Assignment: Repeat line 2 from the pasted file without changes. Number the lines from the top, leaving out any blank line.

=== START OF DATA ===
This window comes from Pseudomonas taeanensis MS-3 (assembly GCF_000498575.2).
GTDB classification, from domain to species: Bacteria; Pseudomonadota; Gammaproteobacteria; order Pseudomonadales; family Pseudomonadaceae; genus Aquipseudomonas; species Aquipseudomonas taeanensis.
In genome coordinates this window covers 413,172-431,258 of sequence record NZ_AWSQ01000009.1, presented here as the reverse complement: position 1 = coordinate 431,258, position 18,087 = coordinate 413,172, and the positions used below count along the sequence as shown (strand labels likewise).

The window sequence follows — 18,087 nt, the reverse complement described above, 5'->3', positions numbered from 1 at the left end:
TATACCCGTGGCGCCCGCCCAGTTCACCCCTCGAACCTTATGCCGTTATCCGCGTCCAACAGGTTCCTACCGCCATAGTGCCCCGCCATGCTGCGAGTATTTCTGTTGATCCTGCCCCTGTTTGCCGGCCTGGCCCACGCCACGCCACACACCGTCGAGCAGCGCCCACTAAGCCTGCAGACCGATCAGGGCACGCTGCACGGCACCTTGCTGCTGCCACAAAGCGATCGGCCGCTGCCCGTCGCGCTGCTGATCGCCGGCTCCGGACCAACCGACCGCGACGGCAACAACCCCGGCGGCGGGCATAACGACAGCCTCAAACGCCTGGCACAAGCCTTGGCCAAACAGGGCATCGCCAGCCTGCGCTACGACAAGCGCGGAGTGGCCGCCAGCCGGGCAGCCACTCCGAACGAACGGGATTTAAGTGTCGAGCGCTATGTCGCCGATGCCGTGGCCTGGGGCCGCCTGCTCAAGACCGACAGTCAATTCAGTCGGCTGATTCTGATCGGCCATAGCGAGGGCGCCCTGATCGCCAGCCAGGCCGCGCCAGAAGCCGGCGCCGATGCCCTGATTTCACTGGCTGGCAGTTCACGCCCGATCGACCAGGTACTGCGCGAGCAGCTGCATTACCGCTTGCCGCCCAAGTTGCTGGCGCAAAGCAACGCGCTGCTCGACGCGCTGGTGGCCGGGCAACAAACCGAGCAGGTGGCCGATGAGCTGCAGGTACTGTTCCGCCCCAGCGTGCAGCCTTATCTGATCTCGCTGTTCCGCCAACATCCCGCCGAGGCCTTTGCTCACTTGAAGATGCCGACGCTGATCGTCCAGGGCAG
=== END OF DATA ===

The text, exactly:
GTDB classification, from domain to species: Bacteria; Pseudomonadota; Gammaproteobacteria; order Pseudomonadales; family Pseudomonadaceae; genus Aquipseudomonas; species Aquipseudomonas taeanensis.